Whatever happened to …

… Crimplene?

This suggestion from the Padlet.  With a little change in spelling at the beginning.

Screenshot 2018-07-07 at 06.48.00

The poster was anonymous although the reference to Walkerville pretty much gives it away!

You’re dating yourself if you remember this miracle material.  My mom was an excellent seamstress so I actually do remember her working with the material.  As I recall, it wasn’t the easiest and would often break needles in her sewing machine because it was a little stiffer than the standard cotton.  If you forgot to change the needle, it could cause the problem.

If I recall, the popularity of Crimplene was that is was fairly stiff in construction and didn’t crinkle with wear.  For the most part, it didn’t need to be ironed which is a big plus.  While I do remember the name and its reputation, I don’t recall ever wearing anything made from it myself.

To answer the other question in the suggestion, home sewn shirts are a remembrance for me.  For the most part, though, he had boxes and boxes of patterns that had been used to make dresses.

So, for a Sunday….

  • Do you remember the term Crimplene?
  • Can you remember any clothes that you had that might have been created with it?
  • When you buy clothes these days, do you look at the material it’s constructed from or do you just go with looks?
  • As I look around, the bulk of what I have is just plain ol’ cotton.  It fits my lifestyle but it does crinkle with wear.  How do you handle that?
  • Do you have any memories of home sewn clothing?
  • Does the name Butterick mean anything to you?
  • If you were to attempt to create and sew your own clothing, where would you go to buy the material?
  • Where would a student today go if they wished to learn how to sew?

I’d be interested in your memories of this “wonder material”.  Please share them in the comments below.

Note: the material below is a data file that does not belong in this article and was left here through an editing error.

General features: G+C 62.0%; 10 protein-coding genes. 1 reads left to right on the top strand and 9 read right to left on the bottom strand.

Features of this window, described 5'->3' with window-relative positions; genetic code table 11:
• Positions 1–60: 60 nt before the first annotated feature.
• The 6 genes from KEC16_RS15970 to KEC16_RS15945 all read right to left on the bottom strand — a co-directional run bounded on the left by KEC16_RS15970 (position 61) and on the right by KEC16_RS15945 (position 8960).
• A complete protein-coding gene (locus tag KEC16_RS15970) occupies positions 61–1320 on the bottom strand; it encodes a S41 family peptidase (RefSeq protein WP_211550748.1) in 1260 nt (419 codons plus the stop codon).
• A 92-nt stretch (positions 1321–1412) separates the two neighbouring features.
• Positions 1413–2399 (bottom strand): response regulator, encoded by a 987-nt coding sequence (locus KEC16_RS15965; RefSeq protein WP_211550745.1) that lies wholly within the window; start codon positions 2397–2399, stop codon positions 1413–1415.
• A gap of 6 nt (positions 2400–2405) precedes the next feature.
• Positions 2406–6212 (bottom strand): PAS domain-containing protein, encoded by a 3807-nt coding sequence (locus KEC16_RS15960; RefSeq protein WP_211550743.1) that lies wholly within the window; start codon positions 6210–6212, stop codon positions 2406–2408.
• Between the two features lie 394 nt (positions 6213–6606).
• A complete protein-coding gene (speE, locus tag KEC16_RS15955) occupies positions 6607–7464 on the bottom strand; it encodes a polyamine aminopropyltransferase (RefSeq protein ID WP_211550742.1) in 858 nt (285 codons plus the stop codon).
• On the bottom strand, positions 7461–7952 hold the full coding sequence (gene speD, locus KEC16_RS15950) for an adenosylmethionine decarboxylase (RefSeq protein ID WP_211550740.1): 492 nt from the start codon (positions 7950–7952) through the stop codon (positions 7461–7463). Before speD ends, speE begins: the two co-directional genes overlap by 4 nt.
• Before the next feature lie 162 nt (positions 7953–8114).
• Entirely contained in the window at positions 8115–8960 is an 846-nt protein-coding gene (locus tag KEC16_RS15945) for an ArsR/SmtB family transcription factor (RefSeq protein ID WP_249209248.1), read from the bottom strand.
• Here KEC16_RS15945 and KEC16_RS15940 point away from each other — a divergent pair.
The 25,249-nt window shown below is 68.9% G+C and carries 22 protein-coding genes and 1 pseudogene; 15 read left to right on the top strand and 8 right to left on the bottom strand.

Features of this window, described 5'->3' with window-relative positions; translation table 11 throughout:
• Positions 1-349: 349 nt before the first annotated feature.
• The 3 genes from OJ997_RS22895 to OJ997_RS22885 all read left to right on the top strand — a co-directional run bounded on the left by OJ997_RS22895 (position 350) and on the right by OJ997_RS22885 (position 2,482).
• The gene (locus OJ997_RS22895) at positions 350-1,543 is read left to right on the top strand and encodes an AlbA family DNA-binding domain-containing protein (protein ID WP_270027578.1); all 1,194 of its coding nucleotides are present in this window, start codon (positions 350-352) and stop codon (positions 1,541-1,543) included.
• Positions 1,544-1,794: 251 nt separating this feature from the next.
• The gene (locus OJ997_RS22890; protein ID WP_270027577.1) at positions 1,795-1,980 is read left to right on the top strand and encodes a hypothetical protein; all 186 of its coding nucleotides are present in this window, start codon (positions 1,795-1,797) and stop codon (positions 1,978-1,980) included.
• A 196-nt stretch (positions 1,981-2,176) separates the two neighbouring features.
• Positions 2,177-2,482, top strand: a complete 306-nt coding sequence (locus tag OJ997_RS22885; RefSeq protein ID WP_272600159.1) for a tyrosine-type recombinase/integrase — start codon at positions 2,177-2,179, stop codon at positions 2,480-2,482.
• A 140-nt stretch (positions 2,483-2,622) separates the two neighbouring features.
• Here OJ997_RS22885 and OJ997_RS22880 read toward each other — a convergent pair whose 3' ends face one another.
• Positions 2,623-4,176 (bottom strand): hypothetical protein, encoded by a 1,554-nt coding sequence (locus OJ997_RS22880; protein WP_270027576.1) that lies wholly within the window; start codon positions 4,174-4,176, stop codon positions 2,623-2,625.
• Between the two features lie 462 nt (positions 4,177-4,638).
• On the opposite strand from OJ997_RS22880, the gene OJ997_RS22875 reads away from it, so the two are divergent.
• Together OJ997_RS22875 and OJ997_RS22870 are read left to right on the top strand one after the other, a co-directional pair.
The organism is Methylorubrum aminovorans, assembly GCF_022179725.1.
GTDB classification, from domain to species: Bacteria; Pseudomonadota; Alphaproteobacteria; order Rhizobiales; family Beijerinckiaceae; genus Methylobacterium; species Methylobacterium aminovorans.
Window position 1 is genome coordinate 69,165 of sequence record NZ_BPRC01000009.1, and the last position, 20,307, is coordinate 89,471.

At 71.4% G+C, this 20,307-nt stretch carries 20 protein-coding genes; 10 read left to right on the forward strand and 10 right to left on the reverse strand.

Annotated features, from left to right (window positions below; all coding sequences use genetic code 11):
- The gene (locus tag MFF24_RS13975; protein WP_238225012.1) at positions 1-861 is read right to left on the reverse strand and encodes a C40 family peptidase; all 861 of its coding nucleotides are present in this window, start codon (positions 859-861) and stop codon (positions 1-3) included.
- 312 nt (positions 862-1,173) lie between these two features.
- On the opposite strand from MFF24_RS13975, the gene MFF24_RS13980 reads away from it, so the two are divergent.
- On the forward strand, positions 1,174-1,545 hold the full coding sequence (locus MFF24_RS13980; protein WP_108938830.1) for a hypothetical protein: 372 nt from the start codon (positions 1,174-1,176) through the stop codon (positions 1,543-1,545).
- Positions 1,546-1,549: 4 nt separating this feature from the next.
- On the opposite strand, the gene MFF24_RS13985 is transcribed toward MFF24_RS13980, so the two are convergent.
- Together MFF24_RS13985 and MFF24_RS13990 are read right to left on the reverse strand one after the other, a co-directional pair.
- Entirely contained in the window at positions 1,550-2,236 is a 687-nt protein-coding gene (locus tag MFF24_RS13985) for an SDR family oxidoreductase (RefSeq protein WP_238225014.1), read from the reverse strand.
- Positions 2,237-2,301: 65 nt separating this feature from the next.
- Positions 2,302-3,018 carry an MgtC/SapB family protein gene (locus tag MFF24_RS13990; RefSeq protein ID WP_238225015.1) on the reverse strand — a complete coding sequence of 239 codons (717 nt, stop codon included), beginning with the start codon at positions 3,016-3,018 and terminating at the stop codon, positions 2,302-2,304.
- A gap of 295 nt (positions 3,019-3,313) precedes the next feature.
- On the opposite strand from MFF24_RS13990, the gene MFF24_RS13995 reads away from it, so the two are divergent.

And, if you have any ideas for a future post, please include them in the Padlet.


5 thoughts on “Whatever happened to …

  1. I love to sew, but hardly have the time. I go by feel when choosing fabric for any project or any “already made” clothes. I don’t care what it’s called – I only care about how it feels and how well it will wash. I do not remember the fabric you’re talking about, though I feel as if I should. My mom used to see for me, so I likely had many things made from it.

    Liked by 1 person

  2. Oops, I did not intentionally make the Padlet anonymous:) I had forgotten the names of the pattern companies! I also remember some other ones that Google listed, such as Simplicity and McCalls. Our middle school in Burks Falls had a full Family Studies and Shop Program. But two years ago there was an ARC that closed the school and re-opened it as k-8. Both those programs were cancelled and the equipment removed. I do not know where the sewing machines went! When I shop, I now look to see if it needs ironing. Therefore I do not buy cotton or rayon, sadly. I like them but refuse to iron. I can see a future column – whatever happened to the steam iron.:)

    Liked by 2 people

  3. My mom made almost all of our clothes for us when we were younger and I definitely remember clothes made of crimpoline. Also, my mom liked to use rickrack for trim to make the outfits fancier. One of my favourites was a dress made of blue crimpoline with a matching cape. Mom made it for me for Easter and then afterwards I got to wear it to school. I felt so stylish! I learned to sew in home ec in Grade 7 & 8 and in high school. Too bad they don’t offer that any more. My girls learned to sew from their grandmother, and in high school would buy secondhand clothes at Value Village and then alter them. They are much braver seamstresses than I’ll ever be.

    Liked by 1 person

  4. Ewwww, synthetic fabric! Yes, I am a fibre snob. I love knitting with natural fibres, and am currently fascinated by the move (especially in the States) to creating completely locally sourced and dyed wool. The term fibreshed (think watershed) is part of my new learning this year. There is a resurgence in hand-creating clothing among the young independent crafters and designers I know – the hashtag #memademay was extremely popular this spring. There are beautiful sewing patterns being created by independents as well as the big standards. I do have a sewing machine, used more for mending than anything else. I detested sewing in home ec (spatial reasoning is challenging for me), but I so wish it was still available…I am an advocate for sewing and cooking in makerspaces. I can get fabric at fabric land, but would be more likely to buy from an independent producer. And yes, I do look to see what clothes are made of and where they are made. Now, off to Value Village to shop.


  5. Anne, how did I not know you have a Burk’s Falls connection? I have decided that it is secretly the centre of the universe because many people I know have connections there…


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